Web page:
The World Goes On Around You; The Complete Recordings by The Mirage – Album Review
By Dominic Picksley
Heavily influenced by The Beatles and mates with The Hollies, The Mirage were a consummate psychedelic pop band that, shamefully, all but fell through the cracks of musical history.
The mid-1960s Hertfordshire-based quintet, primarily a studio-based conglomeration, released a few excellent singles that fell on deaf ears, with also many of their superlative, if scratchily produced, recordings failing to see the light of day until years later.
For a group that never had any success, they were given ample studio time at Dick James’ Oxford Street base (James was The Beatles’ publisher) where they became the house band after developing their craft on the road. And they took advantage by churning out a plethora of Beatles-like, psych-infused and harmony-driven tunes, all which can be heard on the ‘final word’ compilation recently compiled by Cherry Red Records.
The World Goes On Around You: The Mirage Anthology gathers together all their singles, unreleased recordings, demos and BBC sessions, while also including their later work as Yellow Pages, Portobello Explosion and Jawbone.
With three Hynes brothers at the core – Dave, Pete and Pat (later replaced by Kirk Duncan) – along with future Elton John bassist Dee Murray and Ray Glynn (The Kinks weren’t the only ones to have a Ray, Dave and Pete among their ranks), the band wrote much of their own material and were even produced by Allan Clarke and Graham Nash of The Hollies on some tracks early on, before taking over those duties themselves.
“Finest 60s psych”
In fact Nash’s distinctive voice can be heard demoing a version of ‘Go Away’, a song The Hollies wrote but didn’t record, one of too many tunes by The Mirage that failed to tempt the record-buying public.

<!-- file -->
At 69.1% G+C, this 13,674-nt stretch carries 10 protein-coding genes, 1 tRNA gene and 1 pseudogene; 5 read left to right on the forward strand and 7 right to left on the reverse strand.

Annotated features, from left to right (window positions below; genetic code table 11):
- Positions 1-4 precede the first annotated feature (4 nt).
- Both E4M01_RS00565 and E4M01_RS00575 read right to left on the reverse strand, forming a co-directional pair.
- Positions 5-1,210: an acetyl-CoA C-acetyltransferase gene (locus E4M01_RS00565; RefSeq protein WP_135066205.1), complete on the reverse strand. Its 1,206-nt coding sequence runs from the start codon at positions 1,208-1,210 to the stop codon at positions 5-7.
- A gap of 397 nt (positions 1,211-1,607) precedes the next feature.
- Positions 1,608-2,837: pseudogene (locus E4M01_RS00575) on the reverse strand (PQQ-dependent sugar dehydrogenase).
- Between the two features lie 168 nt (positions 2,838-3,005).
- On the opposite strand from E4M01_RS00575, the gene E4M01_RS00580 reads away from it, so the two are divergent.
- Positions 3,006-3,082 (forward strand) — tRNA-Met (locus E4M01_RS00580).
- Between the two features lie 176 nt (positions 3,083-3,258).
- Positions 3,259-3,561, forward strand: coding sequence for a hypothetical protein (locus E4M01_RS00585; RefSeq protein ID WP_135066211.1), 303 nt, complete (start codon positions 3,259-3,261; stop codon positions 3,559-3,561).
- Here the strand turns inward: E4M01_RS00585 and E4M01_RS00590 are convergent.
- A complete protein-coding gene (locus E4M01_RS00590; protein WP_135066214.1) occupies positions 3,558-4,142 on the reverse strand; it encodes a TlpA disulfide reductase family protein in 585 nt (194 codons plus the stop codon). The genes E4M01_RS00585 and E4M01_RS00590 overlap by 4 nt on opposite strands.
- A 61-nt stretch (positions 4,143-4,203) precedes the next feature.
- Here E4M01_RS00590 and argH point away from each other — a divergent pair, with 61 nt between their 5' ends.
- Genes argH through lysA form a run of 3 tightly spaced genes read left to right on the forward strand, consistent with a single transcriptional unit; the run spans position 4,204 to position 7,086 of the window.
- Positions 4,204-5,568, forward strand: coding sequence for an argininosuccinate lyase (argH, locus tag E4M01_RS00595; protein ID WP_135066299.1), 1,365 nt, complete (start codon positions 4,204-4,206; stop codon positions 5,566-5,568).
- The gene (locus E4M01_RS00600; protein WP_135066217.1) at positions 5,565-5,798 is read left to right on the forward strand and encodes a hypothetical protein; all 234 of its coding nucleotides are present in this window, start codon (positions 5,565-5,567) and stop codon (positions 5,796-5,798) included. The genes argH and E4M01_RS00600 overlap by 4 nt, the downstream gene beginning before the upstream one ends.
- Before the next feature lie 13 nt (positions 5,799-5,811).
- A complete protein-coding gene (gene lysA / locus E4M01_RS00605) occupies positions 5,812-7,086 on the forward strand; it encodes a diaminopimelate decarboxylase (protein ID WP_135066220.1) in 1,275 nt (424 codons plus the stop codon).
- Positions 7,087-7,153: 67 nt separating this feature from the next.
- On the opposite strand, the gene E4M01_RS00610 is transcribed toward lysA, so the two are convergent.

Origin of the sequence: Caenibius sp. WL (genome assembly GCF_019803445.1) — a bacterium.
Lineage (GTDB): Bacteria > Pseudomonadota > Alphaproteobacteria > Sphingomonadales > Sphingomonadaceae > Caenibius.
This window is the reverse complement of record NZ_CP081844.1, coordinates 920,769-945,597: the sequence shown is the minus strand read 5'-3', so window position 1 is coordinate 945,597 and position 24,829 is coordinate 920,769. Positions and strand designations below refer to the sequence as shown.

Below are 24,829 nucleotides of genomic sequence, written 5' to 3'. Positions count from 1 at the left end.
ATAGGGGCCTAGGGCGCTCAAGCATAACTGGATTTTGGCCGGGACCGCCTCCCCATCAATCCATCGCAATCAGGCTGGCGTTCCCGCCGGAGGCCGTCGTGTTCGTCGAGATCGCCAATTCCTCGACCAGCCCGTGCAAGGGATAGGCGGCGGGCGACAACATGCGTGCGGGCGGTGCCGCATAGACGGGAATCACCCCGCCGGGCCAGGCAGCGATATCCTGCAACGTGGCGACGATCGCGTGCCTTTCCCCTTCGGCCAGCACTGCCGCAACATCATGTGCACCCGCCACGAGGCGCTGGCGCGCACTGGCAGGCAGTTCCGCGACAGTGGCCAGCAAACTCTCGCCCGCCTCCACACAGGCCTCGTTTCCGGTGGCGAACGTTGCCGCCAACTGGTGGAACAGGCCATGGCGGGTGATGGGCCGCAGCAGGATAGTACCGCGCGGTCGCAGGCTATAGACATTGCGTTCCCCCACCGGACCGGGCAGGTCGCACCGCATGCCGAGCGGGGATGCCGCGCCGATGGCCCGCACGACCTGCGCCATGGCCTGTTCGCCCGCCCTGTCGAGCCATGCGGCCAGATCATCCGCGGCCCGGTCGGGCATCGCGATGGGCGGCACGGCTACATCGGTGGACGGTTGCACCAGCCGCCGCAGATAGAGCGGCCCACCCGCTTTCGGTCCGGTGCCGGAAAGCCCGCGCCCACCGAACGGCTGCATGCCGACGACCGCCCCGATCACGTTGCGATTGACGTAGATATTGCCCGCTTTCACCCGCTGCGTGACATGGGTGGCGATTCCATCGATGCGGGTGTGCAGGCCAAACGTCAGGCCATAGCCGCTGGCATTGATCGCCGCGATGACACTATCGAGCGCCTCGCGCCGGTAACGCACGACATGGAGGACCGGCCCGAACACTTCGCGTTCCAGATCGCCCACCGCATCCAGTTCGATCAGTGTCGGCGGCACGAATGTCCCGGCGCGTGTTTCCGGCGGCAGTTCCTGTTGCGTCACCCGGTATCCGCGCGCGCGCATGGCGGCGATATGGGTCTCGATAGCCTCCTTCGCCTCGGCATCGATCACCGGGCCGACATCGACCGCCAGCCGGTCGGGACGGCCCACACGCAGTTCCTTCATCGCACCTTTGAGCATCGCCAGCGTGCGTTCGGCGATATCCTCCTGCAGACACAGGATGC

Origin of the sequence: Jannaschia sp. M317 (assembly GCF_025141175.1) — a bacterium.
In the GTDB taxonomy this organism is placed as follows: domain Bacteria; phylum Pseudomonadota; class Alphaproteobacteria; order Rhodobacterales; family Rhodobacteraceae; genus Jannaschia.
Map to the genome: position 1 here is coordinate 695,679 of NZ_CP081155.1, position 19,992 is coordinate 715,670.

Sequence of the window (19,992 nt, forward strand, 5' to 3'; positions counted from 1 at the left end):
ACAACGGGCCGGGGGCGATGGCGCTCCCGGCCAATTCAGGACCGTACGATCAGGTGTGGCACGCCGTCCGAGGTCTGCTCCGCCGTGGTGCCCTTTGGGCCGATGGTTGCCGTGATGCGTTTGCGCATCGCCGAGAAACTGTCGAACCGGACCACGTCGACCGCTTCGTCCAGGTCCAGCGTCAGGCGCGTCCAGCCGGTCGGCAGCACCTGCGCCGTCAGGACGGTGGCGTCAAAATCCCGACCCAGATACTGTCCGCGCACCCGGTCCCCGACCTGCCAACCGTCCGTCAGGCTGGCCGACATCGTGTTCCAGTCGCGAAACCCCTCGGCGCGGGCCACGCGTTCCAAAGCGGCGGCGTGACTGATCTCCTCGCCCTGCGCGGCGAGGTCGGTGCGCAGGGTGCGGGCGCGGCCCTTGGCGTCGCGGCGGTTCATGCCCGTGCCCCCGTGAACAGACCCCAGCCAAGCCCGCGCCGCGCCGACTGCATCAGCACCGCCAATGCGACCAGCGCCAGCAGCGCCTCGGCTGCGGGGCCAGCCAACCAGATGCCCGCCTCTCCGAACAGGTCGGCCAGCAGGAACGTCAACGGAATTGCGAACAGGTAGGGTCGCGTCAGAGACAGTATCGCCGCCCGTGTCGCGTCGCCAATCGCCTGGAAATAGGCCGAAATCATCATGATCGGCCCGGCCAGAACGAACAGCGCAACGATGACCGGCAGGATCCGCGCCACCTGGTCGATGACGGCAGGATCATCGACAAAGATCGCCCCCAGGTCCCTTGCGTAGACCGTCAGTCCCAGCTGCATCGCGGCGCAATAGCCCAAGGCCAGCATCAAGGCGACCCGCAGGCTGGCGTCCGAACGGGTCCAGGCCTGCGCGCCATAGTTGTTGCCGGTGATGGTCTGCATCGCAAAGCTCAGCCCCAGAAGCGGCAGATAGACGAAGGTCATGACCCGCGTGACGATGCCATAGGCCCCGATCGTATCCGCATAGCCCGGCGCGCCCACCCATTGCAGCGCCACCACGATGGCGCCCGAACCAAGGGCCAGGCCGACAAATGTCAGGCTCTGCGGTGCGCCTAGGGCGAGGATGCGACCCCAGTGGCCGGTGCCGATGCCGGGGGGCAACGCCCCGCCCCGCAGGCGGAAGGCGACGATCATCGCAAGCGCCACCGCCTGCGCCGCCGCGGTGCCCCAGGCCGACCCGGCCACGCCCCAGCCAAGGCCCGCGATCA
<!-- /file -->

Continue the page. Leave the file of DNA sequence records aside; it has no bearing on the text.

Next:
That track, obviously, feels like a Hollies outtake, but much of The Mirage’s arsenal was cut from the same cloth as The Beatles, namely their Rubber Soul and Revolver-era phase.
The opening bars of the mod-psych ‘Hold On’ are pure ‘Taxman’, the alternative take of ‘Lazy Man’ could be a ‘Rain’ rewrite, ‘You Can’t Be Serious’ may well be their version of ‘If I Needed Someone’, ‘Can You Hear Me’ conjures up sounds of ‘Michelle’, while ‘The Wedding Of Ramona Blair’ and ‘Hello Enid’ have more than a nod to ‘Penny Lane’.
‘I Want Love’ and ‘One More Time’ could easily fit onto Rubber Soul, while ‘Mrs Busby’ (with backwards guitar and amusing lyrics) is what you get when you mix The Beatles with The Idle Race. And then of course, is the opening track ‘Tomorrow Never Knows’, a decent cover of one of the most complicated songs ever recorded up to that point,
‘Ebaneezer Beaver’, though, is all The Mirage, with its twangy guitar, bizarre word play and dreamy vocal making it one of the finest 60s psych tunes on record. And it contains the killer line: ”Happy alligator can you keep up the pace, your mummy is a bag, a new pair of shoes and an overnight case.”
‘Hold On’ (along with Ramona Blair are included as BBC sessions) should have been a smash hit, as should the infectiously-catchy pure pop of ‘Is Anybody Home’. But why wasn’t anyone listening?
The Mirage disbanded but Pete and Dave Hynes (after a very short-lived stint in SDG), Glynn and Duncan, along with Turquoise (another terrific pop-psych group) lead singer/bassist Jeff Peters recorded a single as Portobello Explosion, before changing names to Jawbone, and releasing a single and an an album.
By this time, though, The Beatles were history and the new inspirational group of choice were The Band, with much of their self-titled long player now replacing psychedelia with Americana, although they did include a reworking of ‘Ebaneezer Beaver’, now called ‘Jeremiah Dreams’, as well as ‘How’s Your Pa’ from their Mirage days.
The Beatles were not totally forgotten, though, as they covered the classic ‘Across The Universe’, while the album kicks off with the bustling ‘Honeysuckle Redwood Cabin’, where you can almost smell the burning of campfires.
But once more they were ignored and then they called it quits, before going off in all directions to work with people like Joe Brown and Steve Marriott.
The World Goes On Around You is another quality showcase by Cherry Red, from a group with huge quality and potential, but who just never got the breaks. The Mirage should at least have had a modicum of success, but this collection will hopefully draw them in some new fans.
‘The World Goes On Around You: The Complete Recordings’ 3CD Set by The Mirage is available now
from Cherry Red Records